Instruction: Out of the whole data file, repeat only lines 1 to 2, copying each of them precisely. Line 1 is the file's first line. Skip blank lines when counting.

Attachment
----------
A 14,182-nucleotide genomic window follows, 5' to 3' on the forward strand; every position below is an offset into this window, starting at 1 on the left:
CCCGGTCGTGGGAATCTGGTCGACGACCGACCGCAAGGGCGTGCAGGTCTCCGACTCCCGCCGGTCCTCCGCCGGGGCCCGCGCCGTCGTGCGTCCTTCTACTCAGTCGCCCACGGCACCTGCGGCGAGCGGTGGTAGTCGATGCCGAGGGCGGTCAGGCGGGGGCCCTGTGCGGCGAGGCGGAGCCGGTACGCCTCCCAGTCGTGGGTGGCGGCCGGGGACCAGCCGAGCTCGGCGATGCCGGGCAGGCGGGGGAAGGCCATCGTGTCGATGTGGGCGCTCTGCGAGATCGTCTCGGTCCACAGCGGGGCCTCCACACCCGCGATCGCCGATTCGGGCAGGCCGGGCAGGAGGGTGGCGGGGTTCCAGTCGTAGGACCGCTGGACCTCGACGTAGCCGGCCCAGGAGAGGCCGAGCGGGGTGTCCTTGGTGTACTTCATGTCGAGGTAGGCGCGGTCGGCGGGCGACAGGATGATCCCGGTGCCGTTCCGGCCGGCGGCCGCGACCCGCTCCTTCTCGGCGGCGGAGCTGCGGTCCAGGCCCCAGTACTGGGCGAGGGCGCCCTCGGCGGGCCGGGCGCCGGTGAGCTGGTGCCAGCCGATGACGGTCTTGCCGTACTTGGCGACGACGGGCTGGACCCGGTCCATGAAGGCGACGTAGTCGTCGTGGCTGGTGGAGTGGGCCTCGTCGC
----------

A 14,182-nucleotide genomic window follows, 5' to 3' on the forward strand; every position below is an offset into this window, starting at 1 on the left:
CCCGGTCGTGGGAATCTGGTCGACGACCGACCGCAAGGGCGTGCAGGTCTCCGACTCCCGCCGGTCCTCCGCCGGGGCCCGCGCCGTCGTGCGTCCTTCTACTCAGTCGCCCACGGCACCTGCGGCGAGCGGTGGTAGTCGATGCCGAGGGCGGTCAGGCGGGGGCCCTGTGCGGCGAGGCGGAGCCGGTACGCCTCCCAGTCGTGGGTGGCGGCCGGGGACCAGCCGAGCTCGGCGATGCCGGGCAGGCGGGGGAAGGCCATCGTGTCGATGTGGGCGCTCTGCGAGATCGTCTCGGTCCACAGCGGGGCCTCCACACCCGCGATCGCCGATTCGGGCAGGCCGGGCAGGAGGGTGGCGGGGTTCCAGTCGTAGGACCGCTGGACCTCGACGTAGCCGGCCCAGGAGAGGCCGAGCGGGGTGTCCTTGGTGTACTTCATGTCGAGGTAGGCGCGGTCGGCGGGCGACAGGATGATCCCGGTGCCGTTCCGGCCGGCGGCCGCGACCCGCTCCTTCTCGGCGGCGGAGCTGCGGTCCAGGCCCCAGTACTGGGCGAGGGCGCCCTCGGCGGGCCGGGCGCCGGTGAGCTGGTGCCAGCCGATGACGGTCTTGCCGTACTTGGCGACGACGGGCTGGACCCGGTCCATGAAGGCGACGTAGTCGTCGTGGCTGGTGGAGTGGGCCTCGTCGC